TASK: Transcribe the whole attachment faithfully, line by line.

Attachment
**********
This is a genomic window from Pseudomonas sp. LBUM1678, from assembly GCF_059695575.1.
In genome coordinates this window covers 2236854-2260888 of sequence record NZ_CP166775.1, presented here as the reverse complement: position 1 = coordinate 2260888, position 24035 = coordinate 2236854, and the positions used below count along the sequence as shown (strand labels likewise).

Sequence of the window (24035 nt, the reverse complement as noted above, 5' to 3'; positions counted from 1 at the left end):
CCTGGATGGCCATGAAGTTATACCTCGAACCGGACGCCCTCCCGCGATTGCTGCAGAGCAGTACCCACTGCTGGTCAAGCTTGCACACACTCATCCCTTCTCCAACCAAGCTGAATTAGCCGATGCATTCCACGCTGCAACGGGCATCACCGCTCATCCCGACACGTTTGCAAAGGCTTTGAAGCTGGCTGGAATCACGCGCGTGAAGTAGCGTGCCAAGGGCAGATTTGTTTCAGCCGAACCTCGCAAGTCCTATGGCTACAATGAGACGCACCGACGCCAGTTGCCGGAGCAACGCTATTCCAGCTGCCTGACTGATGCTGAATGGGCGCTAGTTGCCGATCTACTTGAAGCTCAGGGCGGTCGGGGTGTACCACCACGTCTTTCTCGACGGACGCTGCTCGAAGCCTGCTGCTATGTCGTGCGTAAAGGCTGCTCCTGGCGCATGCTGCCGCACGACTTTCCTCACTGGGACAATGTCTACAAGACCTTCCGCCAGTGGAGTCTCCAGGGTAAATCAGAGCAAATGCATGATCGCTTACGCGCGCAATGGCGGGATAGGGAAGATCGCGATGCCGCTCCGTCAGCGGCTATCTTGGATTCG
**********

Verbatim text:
This is a genomic window from Pseudomonas sp. LBUM1678, from assembly GCF_059695575.1.
In genome coordinates this window covers 2236854-2260888 of sequence record NZ_CP166775.1, presented here as the reverse complement: position 1 = coordinate 2260888, position 24035 = coordinate 2236854, and the positions used below count along the sequence as shown (strand labels likewise).

Sequence of the window (24035 nt, the reverse complement as noted above, 5' to 3'; positions counted from 1 at the left end):
CCTGGATGGCCATGAAGTTATACCTCGAACCGGACGCCCTCCCGCGATTGCTGCAGAGCAGTACCCACTGCTGGTCAAGCTTGCACACACTCATCCCTTCTCCAACCAAGCTGAATTAGCCGATGCATTCCACGCTGCAACGGGCATCACCGCTCATCCCGACACGTTTGCAAAGGCTTTGAAGCTGGCTGGAATCACGCGCGTGAAGTAGCGTGCCAAGGGCAGATTTGTTTCAGCCGAACCTCGCAAGTCCTATGGCTACAATGAGACGCACCGACGCCAGTTGCCGGAGCAACGCTATTCCAGCTGCCTGACTGATGCTGAATGGGCGCTAGTTGCCGATCTACTTGAAGCTCAGGGCGGTCGGGGTGTACCACCACGTCTTTCTCGACGGACGCTGCTCGAAGCCTGCTGCTATGTCGTGCGTAAAGGCTGCTCCTGGCGCATGCTGCCGCACGACTTTCCTCACTGGGACAATGTCTACAAGACCTTCCGCCAGTGGAGTCTCCAGGGTAAATCAGAGCAAATGCATGATCGCTTACGCGCGCAATGGCGGGATAGGGAAGATCGCGATGCCGCTCCGTCAGCGGCTATCTTGGATTCG